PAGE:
Health workers save lives. We remind the Government not to forget them
It is sad that the Government owes health workers, namely the frontline staff including doctors and nurses, money for allowances and overtime work.
Today, we can only hope that someone in a position of authority would do the decent thing and tell these workers what is going on. Someone from the Public Service Commission, the Ministry of Health, Ministry of Finance or any of the relevant Government officials must front up. They owe it to them, it’s the least they could do.
Let us be reminded here and now that we are talking about doctors and nurses. They have been at the coalface of the nation’s health battles since the measles outbreak, which killed 83 people last year. It wasn’t that long ago when these men and women were required to sacrifice days, weeks and months of work to help this country pull through one of the deadliest health crises in Samoa’s living memory.
We remember stories of how many doctors and nurses never made it home to see their children, wives, husbands, spouses and loved ones for days and weeks. We remember how the international responders paid tribute to the spirit of these local health workers who did amazing things to save lives and help our people pull through. More than six months later, the idea that they still have not been paid allowances owed to them from that time is inconceivable.
It is unacceptable that while the Government continues to talk about their grand plans costing the country millions of tala, that something as simple as paying health workers what they are due cannot be done. Indeed, we are talking about money these health workers have earned. No one has the right to rob them of that money, it is their sweat, tears and hard work and they deserve it just like everyone else.
Now, what is going on? How did we arrive at this situation? Is the Government broke they cannot pay the workers what they are entitled to? These are legitimate questions worth asking.
What we do know is that in Parliament two months ago, the Minister of Health, Faimalotoa Kika Stowers, assured that all health workers, including doctors and nurses, who worked during the measles epidemic last year, were to be paid their allowances.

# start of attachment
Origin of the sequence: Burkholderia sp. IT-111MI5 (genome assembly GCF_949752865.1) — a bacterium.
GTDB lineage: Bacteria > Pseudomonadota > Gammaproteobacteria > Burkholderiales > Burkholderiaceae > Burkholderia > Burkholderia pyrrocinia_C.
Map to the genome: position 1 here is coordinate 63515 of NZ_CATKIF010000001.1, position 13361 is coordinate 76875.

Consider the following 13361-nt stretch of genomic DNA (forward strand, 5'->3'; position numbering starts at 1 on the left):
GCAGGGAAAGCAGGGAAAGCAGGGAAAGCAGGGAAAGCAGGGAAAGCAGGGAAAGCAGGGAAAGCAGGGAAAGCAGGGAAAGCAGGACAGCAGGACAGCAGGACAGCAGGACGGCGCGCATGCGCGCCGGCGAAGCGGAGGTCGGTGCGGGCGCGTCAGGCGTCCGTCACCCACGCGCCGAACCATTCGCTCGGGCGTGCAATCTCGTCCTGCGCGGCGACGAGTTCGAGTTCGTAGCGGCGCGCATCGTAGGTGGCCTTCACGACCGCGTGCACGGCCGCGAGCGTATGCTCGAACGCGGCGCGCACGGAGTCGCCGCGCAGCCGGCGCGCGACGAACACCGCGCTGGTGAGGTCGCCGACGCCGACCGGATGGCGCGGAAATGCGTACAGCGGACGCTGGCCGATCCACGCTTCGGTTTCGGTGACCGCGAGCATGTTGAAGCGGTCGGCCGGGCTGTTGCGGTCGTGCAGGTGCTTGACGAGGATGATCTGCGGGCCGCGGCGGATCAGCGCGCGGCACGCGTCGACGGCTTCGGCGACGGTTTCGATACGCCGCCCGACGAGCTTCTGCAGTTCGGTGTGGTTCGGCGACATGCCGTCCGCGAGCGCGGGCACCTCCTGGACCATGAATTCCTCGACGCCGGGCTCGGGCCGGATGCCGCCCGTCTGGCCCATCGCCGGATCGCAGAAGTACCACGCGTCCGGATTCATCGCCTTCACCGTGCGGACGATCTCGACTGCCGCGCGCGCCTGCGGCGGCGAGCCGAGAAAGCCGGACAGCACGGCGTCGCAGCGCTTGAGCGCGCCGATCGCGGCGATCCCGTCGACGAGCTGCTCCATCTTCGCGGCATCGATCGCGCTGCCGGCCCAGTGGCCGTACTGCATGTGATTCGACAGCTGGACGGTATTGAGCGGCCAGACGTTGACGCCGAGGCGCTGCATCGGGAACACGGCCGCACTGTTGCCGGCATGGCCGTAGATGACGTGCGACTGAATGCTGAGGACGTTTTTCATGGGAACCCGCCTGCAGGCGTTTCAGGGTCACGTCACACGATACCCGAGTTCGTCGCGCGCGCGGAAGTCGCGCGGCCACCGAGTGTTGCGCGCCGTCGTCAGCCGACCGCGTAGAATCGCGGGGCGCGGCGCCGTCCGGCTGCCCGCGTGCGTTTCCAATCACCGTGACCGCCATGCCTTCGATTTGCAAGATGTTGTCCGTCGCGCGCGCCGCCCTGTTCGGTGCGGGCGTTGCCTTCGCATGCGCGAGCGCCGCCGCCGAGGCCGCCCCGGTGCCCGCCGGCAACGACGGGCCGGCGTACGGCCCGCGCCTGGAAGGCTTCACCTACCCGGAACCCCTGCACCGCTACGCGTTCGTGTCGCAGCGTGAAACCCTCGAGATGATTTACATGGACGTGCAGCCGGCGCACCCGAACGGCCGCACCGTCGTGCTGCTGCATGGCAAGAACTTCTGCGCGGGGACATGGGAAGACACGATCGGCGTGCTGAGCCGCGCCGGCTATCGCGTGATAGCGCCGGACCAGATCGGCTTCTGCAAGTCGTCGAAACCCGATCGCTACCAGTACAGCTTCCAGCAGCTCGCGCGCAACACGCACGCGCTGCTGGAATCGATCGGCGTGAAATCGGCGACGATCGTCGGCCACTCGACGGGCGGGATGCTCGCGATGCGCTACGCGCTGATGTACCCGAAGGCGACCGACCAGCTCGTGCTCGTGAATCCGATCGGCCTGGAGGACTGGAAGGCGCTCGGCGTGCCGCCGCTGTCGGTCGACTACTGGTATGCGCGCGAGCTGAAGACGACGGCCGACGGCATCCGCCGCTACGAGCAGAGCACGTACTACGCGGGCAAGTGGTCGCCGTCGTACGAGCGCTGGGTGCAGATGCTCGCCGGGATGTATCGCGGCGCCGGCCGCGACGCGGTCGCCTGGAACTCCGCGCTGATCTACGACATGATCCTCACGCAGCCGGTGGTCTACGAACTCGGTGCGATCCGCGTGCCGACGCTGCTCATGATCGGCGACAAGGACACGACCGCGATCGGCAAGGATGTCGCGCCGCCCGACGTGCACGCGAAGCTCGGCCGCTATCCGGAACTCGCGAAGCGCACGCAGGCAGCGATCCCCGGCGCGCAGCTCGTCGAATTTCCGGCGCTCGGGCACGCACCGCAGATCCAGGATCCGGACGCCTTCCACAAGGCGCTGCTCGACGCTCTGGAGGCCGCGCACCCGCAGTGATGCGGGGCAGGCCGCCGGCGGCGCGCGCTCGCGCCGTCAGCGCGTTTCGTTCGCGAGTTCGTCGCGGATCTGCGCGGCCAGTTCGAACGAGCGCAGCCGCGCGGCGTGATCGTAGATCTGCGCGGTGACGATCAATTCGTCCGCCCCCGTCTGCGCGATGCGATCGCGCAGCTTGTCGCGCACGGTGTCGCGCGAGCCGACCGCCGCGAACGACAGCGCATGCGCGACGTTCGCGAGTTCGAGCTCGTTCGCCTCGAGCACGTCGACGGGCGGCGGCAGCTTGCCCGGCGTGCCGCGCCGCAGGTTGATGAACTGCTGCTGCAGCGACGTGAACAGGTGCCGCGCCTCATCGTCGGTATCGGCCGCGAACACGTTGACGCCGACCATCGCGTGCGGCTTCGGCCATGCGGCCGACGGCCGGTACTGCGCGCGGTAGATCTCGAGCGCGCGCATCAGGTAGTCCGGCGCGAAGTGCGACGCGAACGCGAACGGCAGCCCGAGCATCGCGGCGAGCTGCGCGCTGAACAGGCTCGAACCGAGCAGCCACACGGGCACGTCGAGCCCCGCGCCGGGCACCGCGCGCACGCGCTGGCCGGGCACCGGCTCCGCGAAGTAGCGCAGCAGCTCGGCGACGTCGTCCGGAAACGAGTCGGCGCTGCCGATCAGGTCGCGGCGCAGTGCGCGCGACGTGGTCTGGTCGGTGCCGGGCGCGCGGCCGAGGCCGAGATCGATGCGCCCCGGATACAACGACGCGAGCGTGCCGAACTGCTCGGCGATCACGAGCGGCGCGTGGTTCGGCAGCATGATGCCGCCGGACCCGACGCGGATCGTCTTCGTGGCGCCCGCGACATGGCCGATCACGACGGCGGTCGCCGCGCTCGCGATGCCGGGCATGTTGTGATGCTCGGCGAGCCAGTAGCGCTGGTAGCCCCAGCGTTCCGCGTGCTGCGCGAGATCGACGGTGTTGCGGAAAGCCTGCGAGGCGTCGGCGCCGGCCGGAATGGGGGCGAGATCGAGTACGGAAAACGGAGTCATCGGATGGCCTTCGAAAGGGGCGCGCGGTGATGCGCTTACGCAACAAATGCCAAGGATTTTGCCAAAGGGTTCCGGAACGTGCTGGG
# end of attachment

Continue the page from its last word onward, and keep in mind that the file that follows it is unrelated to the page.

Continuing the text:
“The paper has been prepared and should be [ready] by this week, the list is now with Treasury (Ministry of Finance),” said the Minister at the time. Asked why there was a delay, Faimalo said Health had other pressing priorities, including the allocation of workers to district hospitals
“But that is not an excuse to hide behind,” she added. “We have to get it done and any worker would look forward to getting paid for their work and we are looking at that for future matters so that it does not happen again.”
At that time, we took the Minister’s word for it and we were hoping that would be the end of that. But then along came the front page of the Monday Samoa Observer with the headline “Front-line workers not paid promised measles allowance.” As it suggests, the story featured claims by several doctors and nurses who claimed they haven’t been paid their measles allowance.
One of them said: “Other service providers, Government officials [who] worked during the epidemic got their measles allowance.
“It’s becoming the norm for us to chase after our pay that we are entitled to and benefits that our Government [has] been blowing the horn about in public forums.
“This is sad and you wonder why our hospitals can't keep our nurses and doctors, because they feel they aren’t getting the support they should get from the administration.”
A day before, there was another story in the Sunday Samoan under the headline “Govt. owes doctors overtime pay.” The story revealed that doctors working at the Ministry of Health (M.O.H.) have not been paid their overtime for four weeks.
Pay slips seen by the Samoa Observer reveal that for the last two fortnightly pay cycles in July, senior doctors were paid for 80 hours alone, excluding their overtime pay.
The real kicker is that in some cases, the overtime hours could be anywhere between 30 to 80 hours. That is a lot of overtime work per person but it is necessary to keep the hospital running 24/7 and more importantly to save lives.
For all these issues, the Samoa Observer had emailed the Minister of Health, Faimalotoa Kika Stowers Ah-Kau, as well as the Director General of Health, Leausa Dr. Take Naseri, for a comment. The questions sent last week were met with a wall of silence until Tuesday evening when the Press Secretariat issued a response.
“This is the first merged Budget for the Ministry of Health and has encountered some teething problems that are currently being resolved,” part of the response reads.
Well let’s give them the benefit of the doubt and hope they could sort this out as soon as possible. Keep in mind; this is not the first time this issue has surfaced. At the beginning of the year when this issue first surfaced, doctors wrote to the health administrators highlighting their concerns.
“Given the unique nature of our work and the difficult working conditions, such as current severe shortage of Doctors in the service, we strongly feel that this constitutes unfair remuneration for Doctors,” their letter reads. “This was a shock to us all and has brought about a very noticeable drop in morale. Doctors feel disheartened, angry and unappreciated.”
We cannot blame them for feeling that way.
Thinking back to the measles crisis and everything doctors, nurses and all the health workers had to do to save the lives of this nation, it is a shame that this has even become an issue, especially when they have to ask for what rightly belongs to them.